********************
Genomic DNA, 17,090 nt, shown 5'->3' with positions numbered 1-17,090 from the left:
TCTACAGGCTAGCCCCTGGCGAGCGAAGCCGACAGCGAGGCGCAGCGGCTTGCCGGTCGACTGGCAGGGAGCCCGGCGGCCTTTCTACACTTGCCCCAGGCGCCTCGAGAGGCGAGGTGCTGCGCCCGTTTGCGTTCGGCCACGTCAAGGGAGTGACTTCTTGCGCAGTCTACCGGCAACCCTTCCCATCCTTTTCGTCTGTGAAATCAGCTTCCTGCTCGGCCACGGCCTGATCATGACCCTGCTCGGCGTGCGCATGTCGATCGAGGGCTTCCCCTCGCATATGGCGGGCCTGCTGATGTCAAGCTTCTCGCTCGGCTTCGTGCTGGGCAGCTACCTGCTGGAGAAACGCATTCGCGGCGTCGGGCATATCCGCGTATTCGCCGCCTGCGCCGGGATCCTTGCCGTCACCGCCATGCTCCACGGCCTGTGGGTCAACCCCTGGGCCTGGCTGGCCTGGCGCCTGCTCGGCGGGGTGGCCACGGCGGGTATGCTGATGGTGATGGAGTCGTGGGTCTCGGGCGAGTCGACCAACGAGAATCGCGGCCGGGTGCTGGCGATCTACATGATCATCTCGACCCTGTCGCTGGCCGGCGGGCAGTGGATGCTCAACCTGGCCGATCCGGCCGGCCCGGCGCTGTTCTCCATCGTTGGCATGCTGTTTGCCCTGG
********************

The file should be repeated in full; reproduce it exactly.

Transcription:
Genomic DNA, 17,090 nt, shown 5'->3' with positions numbered 1-17,090 from the left:
TCTACAGGCTAGCCCCTGGCGAGCGAAGCCGACAGCGAGGCGCAGCGGCTTGCCGGTCGACTGGCAGGGAGCCCGGCGGCCTTTCTACACTTGCCCCAGGCGCCTCGAGAGGCGAGGTGCTGCGCCCGTTTGCGTTCGGCCACGTCAAGGGAGTGACTTCTTGCGCAGTCTACCGGCAACCCTTCCCATCCTTTTCGTCTGTGAAATCAGCTTCCTGCTCGGCCACGGCCTGATCATGACCCTGCTCGGCGTGCGCATGTCGATCGAGGGCTTCCCCTCGCATATGGCGGGCCTGCTGATGTCAAGCTTCTCGCTCGGCTTCGTGCTGGGCAGCTACCTGCTGGAGAAACGCATTCGCGGCGTCGGGCATATCCGCGTATTCGCCGCCTGCGCCGGGATCCTTGCCGTCACCGCCATGCTCCACGGCCTGTGGGTCAACCCCTGGGCCTGGCTGGCCTGGCGCCTGCTCGGCGGGGTGGCCACGGCGGGTATGCTGATGGTGATGGAGTCGTGGGTCTCGGGCGAGTCGACCAACGAGAATCGCGGCCGGGTGCTGGCGATCTACATGATCATCTCGACCCTGTCGCTGGCCGGCGGGCAGTGGATGCTCAACCTGGCCGATCCGGCCGGCCCGGCGCTGTTCTCCATCGTTGGCATGCTGTTTGCCCTGG